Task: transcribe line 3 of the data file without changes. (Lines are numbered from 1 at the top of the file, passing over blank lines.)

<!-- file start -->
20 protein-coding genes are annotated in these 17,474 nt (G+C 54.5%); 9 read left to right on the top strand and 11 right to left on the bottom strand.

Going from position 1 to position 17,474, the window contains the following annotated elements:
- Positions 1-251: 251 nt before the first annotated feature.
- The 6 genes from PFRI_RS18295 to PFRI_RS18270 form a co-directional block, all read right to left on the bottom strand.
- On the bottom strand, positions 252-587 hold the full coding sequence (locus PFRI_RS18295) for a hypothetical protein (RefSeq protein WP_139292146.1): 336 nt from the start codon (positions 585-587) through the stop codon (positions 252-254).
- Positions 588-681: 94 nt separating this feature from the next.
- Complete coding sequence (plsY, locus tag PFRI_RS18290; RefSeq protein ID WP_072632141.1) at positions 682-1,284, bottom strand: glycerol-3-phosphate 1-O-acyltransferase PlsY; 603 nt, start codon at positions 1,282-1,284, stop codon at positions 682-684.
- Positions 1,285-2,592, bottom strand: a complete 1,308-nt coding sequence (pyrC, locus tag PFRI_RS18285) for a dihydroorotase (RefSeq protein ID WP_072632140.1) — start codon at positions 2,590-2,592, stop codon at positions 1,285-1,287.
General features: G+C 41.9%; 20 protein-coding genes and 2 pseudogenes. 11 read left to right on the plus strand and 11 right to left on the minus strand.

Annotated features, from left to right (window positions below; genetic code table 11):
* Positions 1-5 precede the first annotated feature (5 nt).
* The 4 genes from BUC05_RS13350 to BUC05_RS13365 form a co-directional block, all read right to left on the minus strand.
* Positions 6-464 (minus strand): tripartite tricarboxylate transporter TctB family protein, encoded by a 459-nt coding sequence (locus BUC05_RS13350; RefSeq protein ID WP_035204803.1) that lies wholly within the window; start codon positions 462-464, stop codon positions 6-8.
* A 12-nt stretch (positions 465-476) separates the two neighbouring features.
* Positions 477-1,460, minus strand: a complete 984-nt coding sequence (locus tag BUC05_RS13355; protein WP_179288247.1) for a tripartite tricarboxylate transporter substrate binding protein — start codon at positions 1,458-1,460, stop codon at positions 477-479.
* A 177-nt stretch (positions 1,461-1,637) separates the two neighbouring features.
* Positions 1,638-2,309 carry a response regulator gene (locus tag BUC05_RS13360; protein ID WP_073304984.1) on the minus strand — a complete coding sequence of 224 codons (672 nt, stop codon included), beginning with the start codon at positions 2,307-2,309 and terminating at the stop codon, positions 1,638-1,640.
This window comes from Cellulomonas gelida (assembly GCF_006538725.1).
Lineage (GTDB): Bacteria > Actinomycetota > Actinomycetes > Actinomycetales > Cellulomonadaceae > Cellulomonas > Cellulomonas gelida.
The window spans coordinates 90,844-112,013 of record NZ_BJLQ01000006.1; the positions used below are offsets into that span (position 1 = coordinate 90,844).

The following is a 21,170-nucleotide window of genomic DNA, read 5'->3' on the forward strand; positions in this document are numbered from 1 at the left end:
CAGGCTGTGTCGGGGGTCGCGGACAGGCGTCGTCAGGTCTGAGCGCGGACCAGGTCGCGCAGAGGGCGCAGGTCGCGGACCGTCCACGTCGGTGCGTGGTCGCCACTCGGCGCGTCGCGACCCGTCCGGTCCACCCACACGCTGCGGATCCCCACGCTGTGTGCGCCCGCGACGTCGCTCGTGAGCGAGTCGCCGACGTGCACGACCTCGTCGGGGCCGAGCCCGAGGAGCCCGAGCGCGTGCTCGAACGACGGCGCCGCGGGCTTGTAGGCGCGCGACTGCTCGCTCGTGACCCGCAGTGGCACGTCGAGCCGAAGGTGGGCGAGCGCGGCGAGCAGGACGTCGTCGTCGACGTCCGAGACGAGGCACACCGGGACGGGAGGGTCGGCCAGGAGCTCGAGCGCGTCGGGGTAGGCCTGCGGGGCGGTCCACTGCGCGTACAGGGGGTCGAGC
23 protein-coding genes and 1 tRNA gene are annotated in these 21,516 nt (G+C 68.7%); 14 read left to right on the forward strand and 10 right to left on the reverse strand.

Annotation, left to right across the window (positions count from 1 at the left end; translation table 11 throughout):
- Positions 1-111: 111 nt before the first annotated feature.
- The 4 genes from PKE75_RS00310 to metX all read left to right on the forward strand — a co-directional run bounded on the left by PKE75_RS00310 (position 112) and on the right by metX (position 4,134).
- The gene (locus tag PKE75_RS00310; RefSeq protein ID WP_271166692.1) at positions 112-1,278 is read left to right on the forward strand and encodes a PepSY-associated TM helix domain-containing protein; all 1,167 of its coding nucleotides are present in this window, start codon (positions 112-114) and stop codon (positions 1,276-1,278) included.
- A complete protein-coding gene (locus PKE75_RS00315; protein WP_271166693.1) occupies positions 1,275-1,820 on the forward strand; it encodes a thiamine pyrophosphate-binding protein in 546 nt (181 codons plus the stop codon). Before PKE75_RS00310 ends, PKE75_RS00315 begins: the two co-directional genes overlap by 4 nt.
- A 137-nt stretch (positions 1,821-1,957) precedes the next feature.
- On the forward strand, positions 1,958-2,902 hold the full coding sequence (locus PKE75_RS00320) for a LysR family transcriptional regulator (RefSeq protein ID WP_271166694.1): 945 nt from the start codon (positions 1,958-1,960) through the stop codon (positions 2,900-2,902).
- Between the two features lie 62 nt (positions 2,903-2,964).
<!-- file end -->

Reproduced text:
- Positions 1-251: 251 nt before the first annotated feature.